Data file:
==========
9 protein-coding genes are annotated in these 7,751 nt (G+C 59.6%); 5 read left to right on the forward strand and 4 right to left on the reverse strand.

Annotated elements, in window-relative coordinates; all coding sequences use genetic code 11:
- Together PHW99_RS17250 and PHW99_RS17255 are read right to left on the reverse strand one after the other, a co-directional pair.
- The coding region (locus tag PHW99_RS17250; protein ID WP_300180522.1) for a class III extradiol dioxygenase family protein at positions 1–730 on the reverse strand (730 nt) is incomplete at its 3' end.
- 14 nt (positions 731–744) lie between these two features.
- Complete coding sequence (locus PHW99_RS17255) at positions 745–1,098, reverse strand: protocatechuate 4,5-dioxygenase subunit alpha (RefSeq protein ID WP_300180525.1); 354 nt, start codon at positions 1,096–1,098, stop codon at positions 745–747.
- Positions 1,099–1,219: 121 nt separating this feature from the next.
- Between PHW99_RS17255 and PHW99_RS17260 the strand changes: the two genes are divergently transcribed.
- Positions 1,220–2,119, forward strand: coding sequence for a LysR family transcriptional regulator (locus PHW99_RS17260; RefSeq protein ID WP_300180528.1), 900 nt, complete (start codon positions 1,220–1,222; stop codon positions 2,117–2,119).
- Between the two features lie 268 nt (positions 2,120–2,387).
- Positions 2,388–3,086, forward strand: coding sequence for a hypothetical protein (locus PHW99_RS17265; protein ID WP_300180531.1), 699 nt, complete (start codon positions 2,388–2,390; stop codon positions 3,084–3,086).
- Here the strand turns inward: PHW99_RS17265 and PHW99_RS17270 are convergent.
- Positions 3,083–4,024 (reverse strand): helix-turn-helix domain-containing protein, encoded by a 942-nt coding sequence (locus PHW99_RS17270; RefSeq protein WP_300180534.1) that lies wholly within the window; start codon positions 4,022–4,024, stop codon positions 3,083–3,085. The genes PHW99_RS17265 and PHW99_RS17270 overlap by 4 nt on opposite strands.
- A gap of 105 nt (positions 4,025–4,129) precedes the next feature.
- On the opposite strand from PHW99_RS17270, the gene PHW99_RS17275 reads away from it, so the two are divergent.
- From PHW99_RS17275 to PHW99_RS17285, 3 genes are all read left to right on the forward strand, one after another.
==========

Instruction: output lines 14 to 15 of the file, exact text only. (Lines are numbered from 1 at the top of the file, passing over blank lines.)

- A gap of 105 nt (positions 4,025–4,129) precedes the next feature.
- On the opposite strand from PHW99_RS17270, the gene PHW99_RS17275 reads away from it, so the two are divergent.